Sunday, May 27, 2012

Irma Vep (Olivier Assayas, 1996)

[This is my May post for Blind Spots.]

Irma Vep is the third Olivier Assayas film I've seen, the other two being Summer Hours and Carlos. This 1996 feature contains the roots of both, the former's elegant respect for French art history and the latter's deconstructive, post-New Wave wit. A film about a film production starring Jean-Pierre Léaud, Irma Vep instantly recalls Day for Night, but as Assayas voices and visualizes a sense of dissatisfaction with French cinema, the film becomes something else. Eric Gautier's gritty, 16mm cinematography and sophisticated camera movements combine New Wave spontaneity (the film was shot in three weeks) with formal know-how to be both behind-the-scenes docudrama and rich cinematic fantasy.

That the  production in question is an adaptation of Louis Feuillade's 1915 serial Les Vampires only complicates Assayas' thematic intent. The characters working on this French film set all talk of American films, some disapprovingly, others with an eagerness to see their own national cinema reflect Hollywood's crowd-pleasing scale. Assayas "remakes" Feuillade's film to remind everyone that France invented the action epic, and that they didn't need insane budgets and special effects to do so. Yet the fact that someone would remake it speaks to a lack of original ideas for contemporary French directors, and that's leaving out how little of France seems to make its way into this production.

This is most evident in the casting of the titular lead role. Rather than use a native French actress, director René Vidal (Léaud) selects Maggie Cheung (Maggie, well, Cheung) after seeing her in some Hong Kong films. To demonstrate why he cast her, Vidal plays a clip of Cheung in Johnnie To's The Heroic Trio, seen on a cheap video with forced subtitles that include Chinese characters with bad, scarcely legible translations. (This looks achingly familiar to anyone who has watched a To film made in the late '80s and early '90s.) Vidal, who will later be derided as a director who represents stuffy, insular French film, is already looking to the styles of other countries to aid his own movie, and his casting suggests a lack of faith in native talent.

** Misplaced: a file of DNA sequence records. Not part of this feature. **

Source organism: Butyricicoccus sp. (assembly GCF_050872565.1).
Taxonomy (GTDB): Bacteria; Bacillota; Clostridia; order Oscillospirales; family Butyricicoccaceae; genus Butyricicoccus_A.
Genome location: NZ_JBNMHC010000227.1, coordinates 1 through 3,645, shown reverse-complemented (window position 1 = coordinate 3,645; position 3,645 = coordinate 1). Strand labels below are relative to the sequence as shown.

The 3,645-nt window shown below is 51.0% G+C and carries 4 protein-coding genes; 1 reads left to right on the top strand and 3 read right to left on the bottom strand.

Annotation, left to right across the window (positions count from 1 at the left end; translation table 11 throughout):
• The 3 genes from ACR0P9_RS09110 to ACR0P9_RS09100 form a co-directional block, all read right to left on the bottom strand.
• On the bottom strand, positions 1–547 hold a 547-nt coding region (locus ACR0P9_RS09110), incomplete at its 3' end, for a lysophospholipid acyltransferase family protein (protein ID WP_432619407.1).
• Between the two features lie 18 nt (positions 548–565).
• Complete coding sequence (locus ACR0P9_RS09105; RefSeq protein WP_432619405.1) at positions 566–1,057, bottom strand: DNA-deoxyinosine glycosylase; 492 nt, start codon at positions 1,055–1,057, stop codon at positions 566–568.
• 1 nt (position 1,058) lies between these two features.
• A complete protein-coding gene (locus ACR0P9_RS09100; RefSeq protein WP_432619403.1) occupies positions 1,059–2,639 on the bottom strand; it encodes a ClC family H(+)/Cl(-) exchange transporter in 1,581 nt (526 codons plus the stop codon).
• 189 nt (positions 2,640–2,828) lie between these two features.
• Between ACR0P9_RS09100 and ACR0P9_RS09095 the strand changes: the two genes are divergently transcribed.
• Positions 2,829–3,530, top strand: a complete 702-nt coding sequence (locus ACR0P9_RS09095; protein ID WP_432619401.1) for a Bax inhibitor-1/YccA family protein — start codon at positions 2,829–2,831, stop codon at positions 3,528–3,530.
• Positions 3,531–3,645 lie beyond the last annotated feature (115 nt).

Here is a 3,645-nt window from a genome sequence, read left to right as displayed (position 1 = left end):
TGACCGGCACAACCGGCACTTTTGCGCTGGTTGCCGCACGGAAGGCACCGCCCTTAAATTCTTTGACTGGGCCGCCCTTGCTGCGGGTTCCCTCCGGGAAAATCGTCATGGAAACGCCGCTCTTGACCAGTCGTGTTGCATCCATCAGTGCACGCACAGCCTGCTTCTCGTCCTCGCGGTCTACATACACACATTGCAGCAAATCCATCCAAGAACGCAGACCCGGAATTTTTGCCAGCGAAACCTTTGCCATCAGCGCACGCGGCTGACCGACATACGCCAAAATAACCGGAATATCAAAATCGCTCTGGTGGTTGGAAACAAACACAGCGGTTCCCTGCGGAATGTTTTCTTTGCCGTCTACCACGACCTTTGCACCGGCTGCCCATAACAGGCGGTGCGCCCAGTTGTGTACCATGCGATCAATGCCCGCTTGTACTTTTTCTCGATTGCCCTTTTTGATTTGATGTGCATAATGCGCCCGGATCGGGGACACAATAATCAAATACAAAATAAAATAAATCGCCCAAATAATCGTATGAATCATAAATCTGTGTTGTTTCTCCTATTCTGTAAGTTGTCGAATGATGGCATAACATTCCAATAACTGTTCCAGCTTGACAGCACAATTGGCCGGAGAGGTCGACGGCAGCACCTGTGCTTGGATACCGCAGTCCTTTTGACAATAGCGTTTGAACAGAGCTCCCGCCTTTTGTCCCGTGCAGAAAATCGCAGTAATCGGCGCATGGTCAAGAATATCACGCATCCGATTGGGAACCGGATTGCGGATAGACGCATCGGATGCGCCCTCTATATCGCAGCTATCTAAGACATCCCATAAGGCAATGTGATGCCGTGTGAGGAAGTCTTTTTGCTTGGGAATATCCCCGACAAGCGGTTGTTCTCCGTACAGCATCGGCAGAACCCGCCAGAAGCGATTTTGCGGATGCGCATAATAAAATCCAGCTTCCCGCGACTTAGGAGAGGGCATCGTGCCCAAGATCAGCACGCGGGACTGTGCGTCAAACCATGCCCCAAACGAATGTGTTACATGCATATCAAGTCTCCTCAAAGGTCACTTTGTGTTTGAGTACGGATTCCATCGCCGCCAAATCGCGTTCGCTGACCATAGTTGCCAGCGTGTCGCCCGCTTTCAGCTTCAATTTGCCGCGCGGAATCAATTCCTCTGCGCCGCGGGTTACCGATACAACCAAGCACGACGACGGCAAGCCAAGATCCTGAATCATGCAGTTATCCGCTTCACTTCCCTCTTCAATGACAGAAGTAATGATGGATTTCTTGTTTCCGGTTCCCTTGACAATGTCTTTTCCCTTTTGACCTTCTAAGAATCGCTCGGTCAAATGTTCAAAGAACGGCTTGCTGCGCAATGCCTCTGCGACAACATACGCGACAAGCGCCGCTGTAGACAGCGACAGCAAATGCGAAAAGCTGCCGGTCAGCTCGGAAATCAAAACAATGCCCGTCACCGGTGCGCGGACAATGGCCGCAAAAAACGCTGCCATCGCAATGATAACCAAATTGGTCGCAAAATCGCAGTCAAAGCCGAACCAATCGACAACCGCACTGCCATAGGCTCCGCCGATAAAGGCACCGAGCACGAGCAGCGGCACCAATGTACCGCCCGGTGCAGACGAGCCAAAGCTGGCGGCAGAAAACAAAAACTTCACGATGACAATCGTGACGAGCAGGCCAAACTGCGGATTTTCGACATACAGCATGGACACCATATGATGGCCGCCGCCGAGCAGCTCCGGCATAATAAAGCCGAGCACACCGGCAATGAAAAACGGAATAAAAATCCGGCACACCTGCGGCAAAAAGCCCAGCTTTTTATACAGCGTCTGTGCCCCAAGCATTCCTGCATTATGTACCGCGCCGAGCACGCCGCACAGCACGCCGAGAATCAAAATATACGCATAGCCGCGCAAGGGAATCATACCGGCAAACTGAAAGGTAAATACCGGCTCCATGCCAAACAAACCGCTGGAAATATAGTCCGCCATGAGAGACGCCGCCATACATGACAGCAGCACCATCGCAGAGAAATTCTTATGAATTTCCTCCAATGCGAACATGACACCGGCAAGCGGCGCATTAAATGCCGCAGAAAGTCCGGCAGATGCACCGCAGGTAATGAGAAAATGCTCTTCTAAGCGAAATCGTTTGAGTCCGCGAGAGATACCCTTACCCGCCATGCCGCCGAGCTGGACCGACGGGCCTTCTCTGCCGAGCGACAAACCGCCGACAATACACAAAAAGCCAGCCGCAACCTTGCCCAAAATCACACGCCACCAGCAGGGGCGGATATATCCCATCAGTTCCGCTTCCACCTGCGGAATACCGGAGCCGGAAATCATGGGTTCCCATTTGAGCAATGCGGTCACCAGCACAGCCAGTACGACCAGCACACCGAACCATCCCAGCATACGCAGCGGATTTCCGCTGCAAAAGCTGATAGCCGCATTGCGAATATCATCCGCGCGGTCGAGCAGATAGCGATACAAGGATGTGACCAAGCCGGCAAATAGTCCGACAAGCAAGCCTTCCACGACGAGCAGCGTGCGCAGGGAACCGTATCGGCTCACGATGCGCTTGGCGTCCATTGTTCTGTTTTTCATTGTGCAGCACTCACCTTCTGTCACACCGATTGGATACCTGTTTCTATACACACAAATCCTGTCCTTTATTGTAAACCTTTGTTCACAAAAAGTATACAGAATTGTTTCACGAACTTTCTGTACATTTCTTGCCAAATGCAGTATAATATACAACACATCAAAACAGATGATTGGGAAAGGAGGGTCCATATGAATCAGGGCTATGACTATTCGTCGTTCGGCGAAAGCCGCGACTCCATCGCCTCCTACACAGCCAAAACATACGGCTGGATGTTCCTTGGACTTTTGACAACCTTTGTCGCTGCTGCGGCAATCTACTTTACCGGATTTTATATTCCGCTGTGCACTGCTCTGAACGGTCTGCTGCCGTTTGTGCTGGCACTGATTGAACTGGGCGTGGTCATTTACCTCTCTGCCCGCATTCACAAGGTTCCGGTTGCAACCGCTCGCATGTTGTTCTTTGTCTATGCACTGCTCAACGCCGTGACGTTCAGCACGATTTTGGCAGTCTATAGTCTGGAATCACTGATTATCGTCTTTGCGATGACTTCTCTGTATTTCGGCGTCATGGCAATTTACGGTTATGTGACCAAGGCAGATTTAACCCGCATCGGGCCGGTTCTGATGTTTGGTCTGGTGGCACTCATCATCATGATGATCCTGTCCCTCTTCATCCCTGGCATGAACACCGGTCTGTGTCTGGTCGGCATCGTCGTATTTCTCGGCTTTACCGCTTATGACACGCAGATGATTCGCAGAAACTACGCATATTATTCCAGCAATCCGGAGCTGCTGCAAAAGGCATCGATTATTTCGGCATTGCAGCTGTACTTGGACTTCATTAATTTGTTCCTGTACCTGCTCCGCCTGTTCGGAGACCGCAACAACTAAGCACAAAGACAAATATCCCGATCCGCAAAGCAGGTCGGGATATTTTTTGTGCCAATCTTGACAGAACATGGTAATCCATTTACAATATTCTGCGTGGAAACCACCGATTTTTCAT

It only gets more complicated and un-French from there. In designing an update on Musidora's catsuit in the original serial, the fashion designers head to a sex shop and grab a latex suit. To get the right look and feel for the catsuit, however, the designer, Zoé (Nathalie Richard) does not look at stills from Feuillade but rather a magazine photo of Michelle Pfeiffer's Catwoman from Batman Returns. Zoé later confides in Cheung that she hated Tim Burton's movie and its ludicrously outsized style, but she's still looking to the American film for inspiration. This is even more ironic as Assayas subtly hints that Burton, whether he realized it or not, copped Catwoman's get-up from Musidora, so the French are now chasing after people who technically already copied them.

When it comes time to shoot, the production is a disaster. Vidal and the crew go over dailies that lack any and all tension, atmosphere or eroticism. The dailies, like the silents they copy, play in black-and-white and without any soundtrack other than the idle cough of one of the watching crew. When the lights come up, Vidal is a nervous wreck, having only now realized, with money and people secured, that he is wasting his time. French film really is in a rut, it seems. But then, Cheung, who moves so stiffly and uncomfortably in the latex suit during shooting, returns back to her hotel room after hanging out with Zoé, puts on a Sonic Youth record, dons the catsuit and goes out for a prowl. Suddenly, Cheung moves with ease, and she even lifts the necklace of an American woman who waits nude for a lover who won't come over.

This is the only outright fantastical moment of the film (well, other than the ending), but it marks a shift away from a movie about the making of a movie into one about the possibilities of cinema. With the Les Vampires production itself more or less halted with Vidal's nervous breakdown, Assayas can probe deeper into the characters and how they relate to each other through blurs in diegetic realities. Both Vidal and Zoé have crushes on Cheung, but they project onto her in such a way that they seem to love Maggie Cheung, the lead character, and not Maggie Cheung, the actress. Zoé dresses Cheung up in latex for the movie, but that catsuit also becomes an erotic fantasy for her, and the designer even imagines Cheung having expressed a deep love of the uncomfortable thing, creating the invented possibility of the woman wearing it around her in private.